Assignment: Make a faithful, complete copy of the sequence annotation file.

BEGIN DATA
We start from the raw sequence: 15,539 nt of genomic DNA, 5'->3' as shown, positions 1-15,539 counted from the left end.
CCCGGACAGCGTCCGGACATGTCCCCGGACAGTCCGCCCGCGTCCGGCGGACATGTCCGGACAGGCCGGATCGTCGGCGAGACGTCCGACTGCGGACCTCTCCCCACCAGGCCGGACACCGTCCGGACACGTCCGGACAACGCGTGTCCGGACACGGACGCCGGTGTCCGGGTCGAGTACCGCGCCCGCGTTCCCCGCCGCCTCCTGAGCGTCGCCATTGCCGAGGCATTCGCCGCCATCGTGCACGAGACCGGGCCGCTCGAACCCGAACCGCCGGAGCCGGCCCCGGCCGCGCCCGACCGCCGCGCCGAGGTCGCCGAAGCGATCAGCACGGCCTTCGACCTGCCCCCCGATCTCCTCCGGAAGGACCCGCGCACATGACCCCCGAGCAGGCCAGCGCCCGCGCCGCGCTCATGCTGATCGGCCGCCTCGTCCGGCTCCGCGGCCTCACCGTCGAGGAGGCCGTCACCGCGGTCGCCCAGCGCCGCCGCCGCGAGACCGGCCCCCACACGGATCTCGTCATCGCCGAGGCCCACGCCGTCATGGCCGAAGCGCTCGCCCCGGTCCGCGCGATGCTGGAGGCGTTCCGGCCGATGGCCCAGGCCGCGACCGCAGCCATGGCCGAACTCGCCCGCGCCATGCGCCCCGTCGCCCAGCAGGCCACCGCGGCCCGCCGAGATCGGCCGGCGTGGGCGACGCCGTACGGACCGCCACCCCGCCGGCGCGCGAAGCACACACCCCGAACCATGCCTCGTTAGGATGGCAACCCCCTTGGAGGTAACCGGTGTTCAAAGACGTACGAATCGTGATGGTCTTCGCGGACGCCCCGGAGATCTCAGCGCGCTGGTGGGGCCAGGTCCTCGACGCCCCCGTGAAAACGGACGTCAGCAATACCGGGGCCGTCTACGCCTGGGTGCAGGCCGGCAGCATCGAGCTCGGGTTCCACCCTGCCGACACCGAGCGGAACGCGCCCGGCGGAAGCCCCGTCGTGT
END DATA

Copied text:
We start from the raw sequence: 15,539 nt of genomic DNA, 5'->3' as shown, positions 1-15,539 counted from the left end.
CCCGGACAGCGTCCGGACATGTCCCCGGACAGTCCGCCCGCGTCCGGCGGACATGTCCGGACAGGCCGGATCGTCGGCGAGACGTCCGACTGCGGACCTCTCCCCACCAGGCCGGACACCGTCCGGACACGTCCGGACAACGCGTGTCCGGACACGGACGCCGGTGTCCGGGTCGAGTACCGCGCCCGCGTTCCCCGCCGCCTCCTGAGCGTCGCCATTGCCGAGGCATTCGCCGCCATCGTGCACGAGACCGGGCCGCTCGAACCCGAACCGCCGGAGCCGGCCCCGGCCGCGCCCGACCGCCGCGCCGAGGTCGCCGAAGCGATCAGCACGGCCTTCGACCTGCCCCCCGATCTCCTCCGGAAGGACCCGCGCACATGACCCCCGAGCAGGCCAGCGCCCGCGCCGCGCTCATGCTGATCGGCCGCCTCGTCCGGCTCCGCGGCCTCACCGTCGAGGAGGCCGTCACCGCGGTCGCCCAGCGCCGCCGCCGCGAGACCGGCCCCCACACGGATCTCGTCATCGCCGAGGCCCACGCCGTCATGGCCGAAGCGCTCGCCCCGGTCCGCGCGATGCTGGAGGCGTTCCGGCCGATGGCCCAGGCCGCGACCGCAGCCATGGCCGAACTCGCCCGCGCCATGCGCCCCGTCGCCCAGCAGGCCACCGCGGCCCGCCGAGATCGGCCGGCGTGGGCGACGCCGTACGGACCGCCACCCCGCCGGCGCGCGAAGCACACACCCCGAACCATGCCTCGTTAGGATGGCAACCCCCTTGGAGGTAACCGGTGTTCAAAGACGTACGAATCGTGATGGTCTTCGCGGACGCCCCGGAGATCTCAGCGCGCTGGTGGGGCCAGGTCCTCGACGCCCCCGTGAAAACGGACGTCAGCAATACCGGGGCCGTCTACGCCTGGGTGCAGGCCGGCAGCATCGAGCTCGGGTTCCACCCTGCCGACACCGAGCGGAACGCGCCCGGCGGAAGCCCCGTCGTGT